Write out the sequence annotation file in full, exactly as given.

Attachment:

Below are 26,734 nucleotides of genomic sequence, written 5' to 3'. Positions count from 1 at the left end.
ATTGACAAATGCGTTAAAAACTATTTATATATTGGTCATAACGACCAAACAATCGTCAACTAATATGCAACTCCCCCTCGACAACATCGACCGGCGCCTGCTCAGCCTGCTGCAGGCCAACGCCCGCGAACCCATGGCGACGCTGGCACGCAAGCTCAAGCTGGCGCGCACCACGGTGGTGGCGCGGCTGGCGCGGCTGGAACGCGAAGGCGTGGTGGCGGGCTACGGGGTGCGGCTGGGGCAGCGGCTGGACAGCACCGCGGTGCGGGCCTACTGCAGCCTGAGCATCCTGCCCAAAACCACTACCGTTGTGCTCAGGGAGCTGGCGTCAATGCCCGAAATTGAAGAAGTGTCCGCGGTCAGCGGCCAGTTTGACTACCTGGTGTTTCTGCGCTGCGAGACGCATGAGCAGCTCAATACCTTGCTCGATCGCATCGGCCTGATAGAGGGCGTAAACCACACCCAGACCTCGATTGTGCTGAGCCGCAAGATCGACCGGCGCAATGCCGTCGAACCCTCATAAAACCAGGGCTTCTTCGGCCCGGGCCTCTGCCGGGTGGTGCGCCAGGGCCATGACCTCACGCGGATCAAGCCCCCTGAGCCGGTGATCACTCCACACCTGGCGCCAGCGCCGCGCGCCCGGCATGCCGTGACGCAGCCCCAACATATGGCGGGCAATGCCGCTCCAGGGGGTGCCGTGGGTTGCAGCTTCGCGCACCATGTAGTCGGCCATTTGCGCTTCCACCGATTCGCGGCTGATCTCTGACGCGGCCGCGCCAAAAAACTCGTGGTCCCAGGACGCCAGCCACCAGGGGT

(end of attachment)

Below are 26,734 nucleotides of genomic sequence, written 5' to 3'. Positions count from 1 at the left end.
ATTGACAAATGCGTTAAAAACTATTTATATATTGGTCATAACGACCAAACAATCGTCAACTAATATGCAACTCCCCCTCGACAACATCGACCGGCGCCTGCTCAGCCTGCTGCAGGCCAACGCCCGCGAACCCATGGCGACGCTGGCACGCAAGCTCAAGCTGGCGCGCACCACGGTGGTGGCGCGGCTGGCGCGGCTGGAACGCGAAGGCGTGGTGGCGGGCTACGGGGTGCGGCTGGGGCAGCGGCTGGACAGCACCGCGGTGCGGGCCTACTGCAGCCTGAGCATCCTGCCCAAAACCACTACCGTTGTGCTCAGGGAGCTGGCGTCAATGCCCGAAATTGAAGAAGTGTCCGCGGTCAGCGGCCAGTTTGACTACCTGGTGTTTCTGCGCTGCGAGACGCATGAGCAGCTCAATACCTTGCTCGATCGCATCGGCCTGATAGAGGGCGTAAACCACACCCAGACCTCGATTGTGCTGAGCCGCAAGATCGACCGGCGCAATGCCGTCGAACCCTCATAAAACCAGGGCTTCTTCGGCCCGGGCCTCTGCCGGGTGGTGCGCCAGGGCCATGACCTCACGCGGATCAAGCCCCCTGAGCCGGTGATCACTCCACACCTGGCGCCAGCGCCGCGCGCCCGGCATGCCGTGACGCAGCCCCAACATATGGCGGGCAATGCCGCTCCAGGGGGTGCCGTGGGTTGCAGCTTCGCGCACCATGTAGTCGGCCATTTGCGCTTCCACCGATTCGCGGCTGATCTCTGACGCGGCCGCGCCAAAAAACTCGTGGTCCCAGGACGCCAGCCACCAGGGGT